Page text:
Idaho Falls began as Taylor's Crossing; a wooden toll-bridge over a narrow spot on the Snake River along the Old Montana Trail. By 1883 it became known as Eagle Rock as the town now housed miners, railroad workers, and bullwhackers. When the railroad pulled up stakes following a freak windstorm, the town nearly died. Anticipating the creation of the new state of Idaho, the town reinvented itself to attract farmers to the area's wide-open spaces by changing the name to Idaho Falls. Since then, Idaho Falls has gone from rowdy cow town to a modern-day center for energy research.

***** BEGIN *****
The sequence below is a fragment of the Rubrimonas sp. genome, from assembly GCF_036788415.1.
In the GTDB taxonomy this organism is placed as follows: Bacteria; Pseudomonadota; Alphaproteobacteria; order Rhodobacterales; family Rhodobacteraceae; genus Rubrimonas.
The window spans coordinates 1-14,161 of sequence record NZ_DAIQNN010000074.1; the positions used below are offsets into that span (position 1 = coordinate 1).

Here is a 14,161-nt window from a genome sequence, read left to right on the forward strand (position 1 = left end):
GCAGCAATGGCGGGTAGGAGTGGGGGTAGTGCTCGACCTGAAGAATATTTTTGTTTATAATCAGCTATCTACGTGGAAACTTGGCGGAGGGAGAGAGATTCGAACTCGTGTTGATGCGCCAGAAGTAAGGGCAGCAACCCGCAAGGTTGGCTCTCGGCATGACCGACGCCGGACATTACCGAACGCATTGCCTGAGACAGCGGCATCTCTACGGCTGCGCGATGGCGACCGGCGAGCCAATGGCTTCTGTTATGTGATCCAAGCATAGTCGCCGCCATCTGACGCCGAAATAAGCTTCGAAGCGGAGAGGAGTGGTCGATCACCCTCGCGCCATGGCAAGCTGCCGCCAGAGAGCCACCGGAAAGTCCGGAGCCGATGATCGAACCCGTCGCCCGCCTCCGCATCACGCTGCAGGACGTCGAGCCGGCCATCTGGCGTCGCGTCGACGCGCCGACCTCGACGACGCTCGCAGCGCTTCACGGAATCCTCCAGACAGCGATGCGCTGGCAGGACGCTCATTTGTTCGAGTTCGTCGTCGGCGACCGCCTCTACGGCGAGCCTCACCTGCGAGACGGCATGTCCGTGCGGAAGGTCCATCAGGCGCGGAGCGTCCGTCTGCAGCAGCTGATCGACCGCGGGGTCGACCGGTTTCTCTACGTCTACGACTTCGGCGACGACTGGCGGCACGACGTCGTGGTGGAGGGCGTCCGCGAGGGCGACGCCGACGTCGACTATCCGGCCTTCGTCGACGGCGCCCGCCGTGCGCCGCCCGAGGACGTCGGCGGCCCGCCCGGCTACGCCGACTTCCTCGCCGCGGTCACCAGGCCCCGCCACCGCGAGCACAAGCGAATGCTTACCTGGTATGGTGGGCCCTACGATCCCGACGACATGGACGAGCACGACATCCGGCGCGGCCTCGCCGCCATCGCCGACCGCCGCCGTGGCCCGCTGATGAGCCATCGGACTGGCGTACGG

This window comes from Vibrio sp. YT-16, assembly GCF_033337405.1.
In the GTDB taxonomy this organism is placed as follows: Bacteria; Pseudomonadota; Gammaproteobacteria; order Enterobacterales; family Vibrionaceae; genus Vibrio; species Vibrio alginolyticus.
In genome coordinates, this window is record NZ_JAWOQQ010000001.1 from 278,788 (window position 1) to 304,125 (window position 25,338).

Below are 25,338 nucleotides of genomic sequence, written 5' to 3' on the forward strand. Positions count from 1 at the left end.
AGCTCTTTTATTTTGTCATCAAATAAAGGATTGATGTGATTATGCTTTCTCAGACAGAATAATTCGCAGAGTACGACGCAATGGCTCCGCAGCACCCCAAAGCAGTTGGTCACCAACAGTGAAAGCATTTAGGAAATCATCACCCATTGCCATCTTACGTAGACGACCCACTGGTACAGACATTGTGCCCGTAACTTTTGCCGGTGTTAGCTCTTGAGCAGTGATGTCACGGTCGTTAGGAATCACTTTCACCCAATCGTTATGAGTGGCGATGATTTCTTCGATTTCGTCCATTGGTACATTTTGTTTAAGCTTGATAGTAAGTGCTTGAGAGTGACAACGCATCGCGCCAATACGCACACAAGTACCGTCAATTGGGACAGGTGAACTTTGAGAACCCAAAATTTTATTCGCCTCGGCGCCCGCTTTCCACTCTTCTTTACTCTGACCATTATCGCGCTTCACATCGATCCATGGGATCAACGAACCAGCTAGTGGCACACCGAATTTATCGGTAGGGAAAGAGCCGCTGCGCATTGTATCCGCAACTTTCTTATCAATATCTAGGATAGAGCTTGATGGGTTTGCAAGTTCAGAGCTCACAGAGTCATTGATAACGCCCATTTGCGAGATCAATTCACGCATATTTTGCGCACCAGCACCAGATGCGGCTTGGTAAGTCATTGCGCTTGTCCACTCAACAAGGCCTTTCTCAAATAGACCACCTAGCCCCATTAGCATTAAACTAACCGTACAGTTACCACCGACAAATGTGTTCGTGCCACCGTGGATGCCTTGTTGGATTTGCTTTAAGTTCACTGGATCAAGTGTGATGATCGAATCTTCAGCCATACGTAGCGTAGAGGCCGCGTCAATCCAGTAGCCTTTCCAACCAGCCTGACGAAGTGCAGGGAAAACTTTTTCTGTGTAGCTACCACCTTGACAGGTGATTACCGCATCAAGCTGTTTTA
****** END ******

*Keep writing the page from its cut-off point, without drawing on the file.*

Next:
William Hathaway is a fourth-generation eastern Idahoan with ties to much of the city's history. He led the 125th-anniversary history project for the Idaho Falls Post Register.